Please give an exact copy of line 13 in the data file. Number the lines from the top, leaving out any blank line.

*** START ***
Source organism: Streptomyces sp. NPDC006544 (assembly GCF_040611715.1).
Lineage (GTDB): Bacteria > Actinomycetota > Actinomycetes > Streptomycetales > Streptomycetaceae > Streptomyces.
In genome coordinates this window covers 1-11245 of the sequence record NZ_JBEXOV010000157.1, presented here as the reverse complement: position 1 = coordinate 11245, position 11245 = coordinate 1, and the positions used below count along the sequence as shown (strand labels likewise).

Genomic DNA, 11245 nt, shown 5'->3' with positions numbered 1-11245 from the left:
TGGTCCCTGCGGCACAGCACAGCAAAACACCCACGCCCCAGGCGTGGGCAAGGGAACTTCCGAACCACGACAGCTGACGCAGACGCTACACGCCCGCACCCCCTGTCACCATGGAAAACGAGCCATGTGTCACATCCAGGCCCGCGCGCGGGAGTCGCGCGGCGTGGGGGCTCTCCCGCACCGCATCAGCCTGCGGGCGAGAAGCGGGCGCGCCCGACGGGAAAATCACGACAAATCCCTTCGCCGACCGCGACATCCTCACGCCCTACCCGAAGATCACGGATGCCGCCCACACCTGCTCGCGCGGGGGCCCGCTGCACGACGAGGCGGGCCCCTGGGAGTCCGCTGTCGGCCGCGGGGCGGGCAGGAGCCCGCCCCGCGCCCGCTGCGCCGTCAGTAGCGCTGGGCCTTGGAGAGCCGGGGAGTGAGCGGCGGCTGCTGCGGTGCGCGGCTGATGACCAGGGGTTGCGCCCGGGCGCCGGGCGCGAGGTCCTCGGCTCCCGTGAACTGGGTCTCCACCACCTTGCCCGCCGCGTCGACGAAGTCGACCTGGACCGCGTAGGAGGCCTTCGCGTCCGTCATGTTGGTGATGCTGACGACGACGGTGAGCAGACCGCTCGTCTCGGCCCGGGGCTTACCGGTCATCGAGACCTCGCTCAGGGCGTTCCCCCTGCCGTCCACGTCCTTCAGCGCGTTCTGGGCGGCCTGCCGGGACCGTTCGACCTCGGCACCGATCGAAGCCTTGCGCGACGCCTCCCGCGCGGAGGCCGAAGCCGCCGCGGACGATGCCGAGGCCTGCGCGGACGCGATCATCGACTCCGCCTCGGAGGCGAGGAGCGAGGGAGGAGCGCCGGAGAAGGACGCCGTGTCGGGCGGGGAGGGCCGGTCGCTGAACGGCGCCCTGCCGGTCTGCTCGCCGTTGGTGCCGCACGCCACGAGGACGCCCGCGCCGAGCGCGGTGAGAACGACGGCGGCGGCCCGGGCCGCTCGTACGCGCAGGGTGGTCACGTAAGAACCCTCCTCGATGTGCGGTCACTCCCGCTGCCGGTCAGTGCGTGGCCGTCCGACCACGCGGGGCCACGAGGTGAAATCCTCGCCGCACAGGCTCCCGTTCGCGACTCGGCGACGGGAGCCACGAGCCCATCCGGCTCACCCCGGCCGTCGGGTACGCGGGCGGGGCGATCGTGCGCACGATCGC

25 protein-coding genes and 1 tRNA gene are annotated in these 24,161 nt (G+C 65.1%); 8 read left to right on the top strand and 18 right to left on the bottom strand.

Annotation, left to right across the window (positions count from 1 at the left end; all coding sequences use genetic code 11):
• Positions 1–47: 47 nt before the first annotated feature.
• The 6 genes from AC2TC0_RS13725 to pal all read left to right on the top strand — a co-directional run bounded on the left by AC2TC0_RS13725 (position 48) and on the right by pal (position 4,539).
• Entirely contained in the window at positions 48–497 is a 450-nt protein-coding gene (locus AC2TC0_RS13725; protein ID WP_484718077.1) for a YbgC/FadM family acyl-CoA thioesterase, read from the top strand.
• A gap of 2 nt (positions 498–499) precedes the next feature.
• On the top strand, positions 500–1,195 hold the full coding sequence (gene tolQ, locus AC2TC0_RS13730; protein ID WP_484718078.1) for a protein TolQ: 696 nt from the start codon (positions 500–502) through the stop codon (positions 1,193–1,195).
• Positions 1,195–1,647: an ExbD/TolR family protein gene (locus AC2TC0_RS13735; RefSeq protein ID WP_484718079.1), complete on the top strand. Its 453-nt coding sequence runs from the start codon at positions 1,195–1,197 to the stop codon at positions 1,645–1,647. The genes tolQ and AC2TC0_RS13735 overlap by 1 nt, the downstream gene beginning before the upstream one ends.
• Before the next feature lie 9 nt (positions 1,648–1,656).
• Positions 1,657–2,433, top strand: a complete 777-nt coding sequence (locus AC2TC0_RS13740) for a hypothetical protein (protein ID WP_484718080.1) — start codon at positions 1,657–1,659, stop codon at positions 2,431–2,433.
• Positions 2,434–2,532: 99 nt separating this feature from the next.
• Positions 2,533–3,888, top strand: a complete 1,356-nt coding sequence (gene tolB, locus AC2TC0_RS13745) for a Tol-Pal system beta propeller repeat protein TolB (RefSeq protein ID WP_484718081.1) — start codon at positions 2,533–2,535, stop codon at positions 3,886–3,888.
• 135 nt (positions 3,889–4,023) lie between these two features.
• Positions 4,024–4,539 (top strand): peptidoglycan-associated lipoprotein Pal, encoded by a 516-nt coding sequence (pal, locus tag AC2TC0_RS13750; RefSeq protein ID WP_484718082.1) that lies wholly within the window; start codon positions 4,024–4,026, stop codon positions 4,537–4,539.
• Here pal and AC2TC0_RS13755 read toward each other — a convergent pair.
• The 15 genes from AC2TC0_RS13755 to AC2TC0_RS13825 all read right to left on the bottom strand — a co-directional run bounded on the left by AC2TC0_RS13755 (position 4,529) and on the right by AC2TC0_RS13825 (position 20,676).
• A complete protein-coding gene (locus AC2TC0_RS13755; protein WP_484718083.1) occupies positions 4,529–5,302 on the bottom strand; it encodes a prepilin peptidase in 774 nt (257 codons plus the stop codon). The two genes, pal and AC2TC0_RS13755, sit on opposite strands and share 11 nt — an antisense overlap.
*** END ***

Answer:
• Positions 1,195–1,647: an ExbD/TolR family protein gene (locus AC2TC0_RS13735; RefSeq protein ID WP_484718079.1), complete on the top strand. Its 453-nt coding sequence runs from the start codon at positions 1,195–1,197 to the stop codon at positions 1,645–1,647. The genes tolQ and AC2TC0_RS13735 overlap by 1 nt, the downstream gene beginning before the upstream one ends.